On Friday evening Carin and I stopped by the Garden State Plaza as she needed to buy a gift for a friends birthday party she was going to the following night, but I told her I would only go as long as I could make a pit stop at the Apple store. So at the mall on the way to the Apple store we stumble upon a Borders.
I try to peruse a Borders or Barnes and Noble whenever I come across one, and this case was no exception. Upon entering I immediately made a bee-line for the computer programming section, as has typically been my practice since I began visiting such places during junior college. I was looking for some sort of book about blog designing with Adobe Photoshop CS 2, but to my dismay couldn’t find anything worthy on the subject. So I abandoned that area and began looking for Carin, who had wondered off to do her own shopping (computer programming isn’t exactly her cup of tea).
Two aisles into my search I came across the foreign languages section. “(Insert Language Here) For Dummies” books were scattered all over the place. French, German, Italian, Spanish, every language you could ever want to learn, except Polish. There was, however, a small assortment of literature on this beast of a language I am attempting to assimilate.
Now, as I already have the Rosetta Stone package for beginning Polish, I wasn’t looking for a sort of slow and steady process. Rather, I figured it was probably a good idea for me to get to using some Polish words already in everyday life, so that while I am slowly learning the language in its entirety from the ground up I can simultaneously start interacting in Polish. The solution: Polish Phrasebook With Two-Way Dictionary from Lonely Planet publishing.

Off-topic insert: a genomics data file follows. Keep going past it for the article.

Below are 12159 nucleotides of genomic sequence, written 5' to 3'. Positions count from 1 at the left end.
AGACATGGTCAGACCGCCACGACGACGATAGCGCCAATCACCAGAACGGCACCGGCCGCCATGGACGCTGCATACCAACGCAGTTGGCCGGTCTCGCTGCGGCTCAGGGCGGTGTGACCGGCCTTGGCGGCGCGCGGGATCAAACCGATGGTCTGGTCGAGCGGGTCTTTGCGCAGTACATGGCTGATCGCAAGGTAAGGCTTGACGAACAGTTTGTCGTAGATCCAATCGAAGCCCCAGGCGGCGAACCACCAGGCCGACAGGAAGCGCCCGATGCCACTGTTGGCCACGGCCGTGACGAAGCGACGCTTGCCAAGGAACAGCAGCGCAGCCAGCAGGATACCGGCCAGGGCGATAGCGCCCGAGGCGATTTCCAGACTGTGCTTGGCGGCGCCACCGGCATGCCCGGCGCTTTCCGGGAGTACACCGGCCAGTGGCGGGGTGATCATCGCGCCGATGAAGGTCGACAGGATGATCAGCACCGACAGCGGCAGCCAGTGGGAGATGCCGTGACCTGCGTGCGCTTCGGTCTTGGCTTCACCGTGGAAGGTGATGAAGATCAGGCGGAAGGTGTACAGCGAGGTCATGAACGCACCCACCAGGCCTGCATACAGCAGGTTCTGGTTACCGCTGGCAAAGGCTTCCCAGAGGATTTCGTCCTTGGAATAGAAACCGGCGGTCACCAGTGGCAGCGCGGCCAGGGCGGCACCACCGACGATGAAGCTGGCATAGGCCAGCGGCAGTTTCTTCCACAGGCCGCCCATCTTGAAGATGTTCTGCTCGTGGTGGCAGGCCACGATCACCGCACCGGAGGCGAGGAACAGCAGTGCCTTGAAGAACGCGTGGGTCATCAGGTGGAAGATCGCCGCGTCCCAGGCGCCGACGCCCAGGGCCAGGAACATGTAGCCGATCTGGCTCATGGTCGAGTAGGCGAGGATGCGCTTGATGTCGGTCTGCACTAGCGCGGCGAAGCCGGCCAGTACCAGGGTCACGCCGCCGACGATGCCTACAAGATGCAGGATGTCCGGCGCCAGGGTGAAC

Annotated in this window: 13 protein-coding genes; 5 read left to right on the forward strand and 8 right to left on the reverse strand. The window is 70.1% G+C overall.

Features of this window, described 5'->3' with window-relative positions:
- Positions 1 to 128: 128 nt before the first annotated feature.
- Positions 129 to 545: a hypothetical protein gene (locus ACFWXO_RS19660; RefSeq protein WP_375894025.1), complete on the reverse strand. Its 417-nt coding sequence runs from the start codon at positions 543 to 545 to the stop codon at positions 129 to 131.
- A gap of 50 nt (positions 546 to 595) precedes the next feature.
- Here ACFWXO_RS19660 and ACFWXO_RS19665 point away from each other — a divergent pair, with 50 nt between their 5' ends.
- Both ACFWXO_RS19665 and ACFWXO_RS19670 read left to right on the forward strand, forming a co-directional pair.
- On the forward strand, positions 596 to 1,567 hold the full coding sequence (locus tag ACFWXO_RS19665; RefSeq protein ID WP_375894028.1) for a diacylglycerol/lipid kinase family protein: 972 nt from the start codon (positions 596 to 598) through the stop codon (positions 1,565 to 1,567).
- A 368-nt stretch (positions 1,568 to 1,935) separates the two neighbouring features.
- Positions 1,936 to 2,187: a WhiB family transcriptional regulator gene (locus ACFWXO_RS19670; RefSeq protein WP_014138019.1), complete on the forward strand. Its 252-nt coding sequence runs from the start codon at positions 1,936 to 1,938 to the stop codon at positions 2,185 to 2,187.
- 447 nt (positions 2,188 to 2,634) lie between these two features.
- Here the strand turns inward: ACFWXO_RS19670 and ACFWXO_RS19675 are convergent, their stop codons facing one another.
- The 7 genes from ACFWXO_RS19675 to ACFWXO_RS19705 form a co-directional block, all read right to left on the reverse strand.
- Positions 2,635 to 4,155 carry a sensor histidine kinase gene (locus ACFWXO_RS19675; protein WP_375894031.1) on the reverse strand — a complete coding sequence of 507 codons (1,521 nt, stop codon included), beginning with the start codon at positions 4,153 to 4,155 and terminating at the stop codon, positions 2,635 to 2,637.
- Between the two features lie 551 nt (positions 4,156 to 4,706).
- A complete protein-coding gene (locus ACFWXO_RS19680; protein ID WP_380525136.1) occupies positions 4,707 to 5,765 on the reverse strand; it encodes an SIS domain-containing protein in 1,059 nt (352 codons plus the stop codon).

This is an amazing reference guide, made with the English speaking tourist in mind. The book is divided up into countless sections which cover aspects of daily life. In each section is a list of popular words and phrases that are applicable to whatever the topic. The words/phrases are listed in English on the left, then the phonetic in the middle to help English speakers pronounce it in Polish, then the correct Polish spelling on the right.
I’m very pleased with this book, and at $7.99 I think it was a steal of a deal. To end this post, I will illustrate an example of how the book works. This comes from one of the first sections in the book titled “Nationlities.” Remember the English / Phonetic / Polish format.
I’m from the United States. / yes-tem s zye-dno-cho-nih / Jestem z Zjednoczonych.